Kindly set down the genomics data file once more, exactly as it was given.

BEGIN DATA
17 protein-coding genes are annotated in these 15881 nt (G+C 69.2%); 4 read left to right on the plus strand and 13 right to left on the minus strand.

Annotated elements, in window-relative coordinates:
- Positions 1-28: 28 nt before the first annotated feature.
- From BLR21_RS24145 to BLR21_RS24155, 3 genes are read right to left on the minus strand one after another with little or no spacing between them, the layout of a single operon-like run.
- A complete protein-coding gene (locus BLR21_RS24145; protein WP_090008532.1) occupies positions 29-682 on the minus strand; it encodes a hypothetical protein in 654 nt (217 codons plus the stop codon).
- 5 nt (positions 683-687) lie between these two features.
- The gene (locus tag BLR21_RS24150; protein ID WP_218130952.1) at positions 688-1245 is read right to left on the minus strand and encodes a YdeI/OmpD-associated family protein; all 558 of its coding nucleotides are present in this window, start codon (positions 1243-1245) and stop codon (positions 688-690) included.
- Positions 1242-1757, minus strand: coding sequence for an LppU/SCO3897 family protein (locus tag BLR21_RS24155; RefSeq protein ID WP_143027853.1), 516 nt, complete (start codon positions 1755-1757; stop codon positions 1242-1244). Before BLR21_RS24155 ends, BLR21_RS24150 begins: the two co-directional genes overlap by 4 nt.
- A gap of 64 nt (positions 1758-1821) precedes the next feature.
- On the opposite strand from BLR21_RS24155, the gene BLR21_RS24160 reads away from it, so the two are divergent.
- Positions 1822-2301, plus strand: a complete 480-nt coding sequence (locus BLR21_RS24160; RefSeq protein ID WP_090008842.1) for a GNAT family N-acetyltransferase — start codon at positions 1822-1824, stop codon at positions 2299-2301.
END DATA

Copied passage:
17 protein-coding genes are annotated in these 15881 nt (G+C 69.2%); 4 read left to right on the plus strand and 13 right to left on the minus strand.

Annotated elements, in window-relative coordinates:
- Positions 1-28: 28 nt before the first annotated feature.
- From BLR21_RS24145 to BLR21_RS24155, 3 genes are read right to left on the minus strand one after another with little or no spacing between them, the layout of a single operon-like run.
- A complete protein-coding gene (locus BLR21_RS24145; protein WP_090008532.1) occupies positions 29-682 on the minus strand; it encodes a hypothetical protein in 654 nt (217 codons plus the stop codon).
- 5 nt (positions 683-687) lie between these two features.
- The gene (locus tag BLR21_RS24150; protein ID WP_218130952.1) at positions 688-1245 is read right to left on the minus strand and encodes a YdeI/OmpD-associated family protein; all 558 of its coding nucleotides are present in this window, start codon (positions 1243-1245) and stop codon (positions 688-690) included.
- Positions 1242-1757, minus strand: coding sequence for an LppU/SCO3897 family protein (locus tag BLR21_RS24155; RefSeq protein ID WP_143027853.1), 516 nt, complete (start codon positions 1755-1757; stop codon positions 1242-1244). Before BLR21_RS24155 ends, BLR21_RS24150 begins: the two co-directional genes overlap by 4 nt.
- A gap of 64 nt (positions 1758-1821) precedes the next feature.
- On the opposite strand from BLR21_RS24155, the gene BLR21_RS24160 reads away from it, so the two are divergent.
- Positions 1822-2301, plus strand: a complete 480-nt coding sequence (locus BLR21_RS24160; RefSeq protein ID WP_090008842.1) for a GNAT family N-acetyltransferase — start codon at positions 1822-1824, stop codon at positions 2299-2301.